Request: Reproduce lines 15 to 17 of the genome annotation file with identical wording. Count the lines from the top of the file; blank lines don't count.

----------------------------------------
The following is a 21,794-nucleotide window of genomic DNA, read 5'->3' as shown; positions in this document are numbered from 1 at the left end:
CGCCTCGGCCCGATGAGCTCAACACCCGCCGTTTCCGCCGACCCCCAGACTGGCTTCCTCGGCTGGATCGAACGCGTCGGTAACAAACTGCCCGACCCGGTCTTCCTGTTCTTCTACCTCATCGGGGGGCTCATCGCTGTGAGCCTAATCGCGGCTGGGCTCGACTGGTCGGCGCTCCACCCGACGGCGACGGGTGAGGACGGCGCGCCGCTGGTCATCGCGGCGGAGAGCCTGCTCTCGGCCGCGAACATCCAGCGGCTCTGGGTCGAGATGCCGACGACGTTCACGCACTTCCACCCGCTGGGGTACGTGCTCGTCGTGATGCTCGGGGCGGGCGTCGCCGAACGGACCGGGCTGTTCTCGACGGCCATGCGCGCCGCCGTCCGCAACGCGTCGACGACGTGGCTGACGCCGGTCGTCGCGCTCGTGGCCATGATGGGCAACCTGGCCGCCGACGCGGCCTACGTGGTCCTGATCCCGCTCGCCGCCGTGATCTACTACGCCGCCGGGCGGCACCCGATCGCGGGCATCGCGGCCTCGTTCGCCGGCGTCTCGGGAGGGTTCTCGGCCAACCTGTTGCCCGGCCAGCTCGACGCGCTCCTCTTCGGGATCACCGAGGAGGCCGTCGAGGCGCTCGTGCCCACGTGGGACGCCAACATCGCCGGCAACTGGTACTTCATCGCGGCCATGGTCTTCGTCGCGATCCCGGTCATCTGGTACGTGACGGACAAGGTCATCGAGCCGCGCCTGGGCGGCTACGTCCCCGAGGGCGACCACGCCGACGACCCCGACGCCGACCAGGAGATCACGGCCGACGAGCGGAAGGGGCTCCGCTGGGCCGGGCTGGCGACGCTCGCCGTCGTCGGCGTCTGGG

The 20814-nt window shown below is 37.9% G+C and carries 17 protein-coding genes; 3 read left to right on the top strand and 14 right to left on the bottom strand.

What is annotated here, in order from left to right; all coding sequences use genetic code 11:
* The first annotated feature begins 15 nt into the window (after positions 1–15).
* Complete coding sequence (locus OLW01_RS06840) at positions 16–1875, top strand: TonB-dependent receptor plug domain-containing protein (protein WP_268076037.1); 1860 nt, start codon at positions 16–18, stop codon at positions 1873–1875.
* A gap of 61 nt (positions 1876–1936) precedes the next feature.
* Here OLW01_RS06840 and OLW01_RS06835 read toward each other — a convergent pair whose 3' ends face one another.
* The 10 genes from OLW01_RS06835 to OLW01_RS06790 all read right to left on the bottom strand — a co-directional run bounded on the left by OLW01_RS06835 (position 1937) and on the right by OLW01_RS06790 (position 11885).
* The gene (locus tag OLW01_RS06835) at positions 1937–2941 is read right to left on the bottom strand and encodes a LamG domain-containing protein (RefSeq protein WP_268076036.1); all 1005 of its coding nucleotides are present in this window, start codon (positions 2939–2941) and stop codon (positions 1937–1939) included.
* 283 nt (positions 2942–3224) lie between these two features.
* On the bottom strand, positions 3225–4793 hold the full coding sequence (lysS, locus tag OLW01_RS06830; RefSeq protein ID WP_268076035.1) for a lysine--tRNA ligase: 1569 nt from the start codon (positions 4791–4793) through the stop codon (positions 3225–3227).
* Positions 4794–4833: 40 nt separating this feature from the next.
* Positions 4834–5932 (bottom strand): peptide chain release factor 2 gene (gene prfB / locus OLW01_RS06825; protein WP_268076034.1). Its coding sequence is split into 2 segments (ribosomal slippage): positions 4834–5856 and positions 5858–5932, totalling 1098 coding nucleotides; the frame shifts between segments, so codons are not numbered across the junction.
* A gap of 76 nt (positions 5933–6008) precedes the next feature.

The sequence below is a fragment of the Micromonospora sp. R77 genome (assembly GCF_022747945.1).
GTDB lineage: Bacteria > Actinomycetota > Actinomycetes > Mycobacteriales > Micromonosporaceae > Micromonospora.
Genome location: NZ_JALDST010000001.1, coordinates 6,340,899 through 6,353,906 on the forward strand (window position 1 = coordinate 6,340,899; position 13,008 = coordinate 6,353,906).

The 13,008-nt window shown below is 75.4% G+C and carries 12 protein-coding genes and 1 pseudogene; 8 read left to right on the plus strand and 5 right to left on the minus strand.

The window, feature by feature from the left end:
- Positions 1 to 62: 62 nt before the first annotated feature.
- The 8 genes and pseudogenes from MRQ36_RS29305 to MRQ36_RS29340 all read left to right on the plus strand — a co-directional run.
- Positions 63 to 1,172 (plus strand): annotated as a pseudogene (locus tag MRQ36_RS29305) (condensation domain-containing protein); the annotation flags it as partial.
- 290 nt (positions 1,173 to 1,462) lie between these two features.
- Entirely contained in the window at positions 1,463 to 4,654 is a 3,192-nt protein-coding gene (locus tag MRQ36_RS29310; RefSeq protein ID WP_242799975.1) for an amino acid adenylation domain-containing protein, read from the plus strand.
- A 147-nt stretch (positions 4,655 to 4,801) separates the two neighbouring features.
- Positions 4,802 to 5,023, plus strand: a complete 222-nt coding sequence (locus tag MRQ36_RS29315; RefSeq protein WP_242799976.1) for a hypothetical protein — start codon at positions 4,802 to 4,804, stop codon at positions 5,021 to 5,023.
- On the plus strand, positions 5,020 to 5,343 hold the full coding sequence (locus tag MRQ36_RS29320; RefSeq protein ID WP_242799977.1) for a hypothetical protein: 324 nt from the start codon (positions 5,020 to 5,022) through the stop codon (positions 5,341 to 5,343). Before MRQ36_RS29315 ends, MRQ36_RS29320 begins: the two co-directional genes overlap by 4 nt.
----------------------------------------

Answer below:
* A gap of 76 nt (positions 5933–6008) precedes the next feature.

The sequence below is a fragment of the Micromonospora sp. R77 genome (assembly GCF_022747945.1).
GTDB lineage: Bacteria > Actinomycetota > Actinomycetes > Mycobacteriales > Micromonosporaceae > Micromonospora.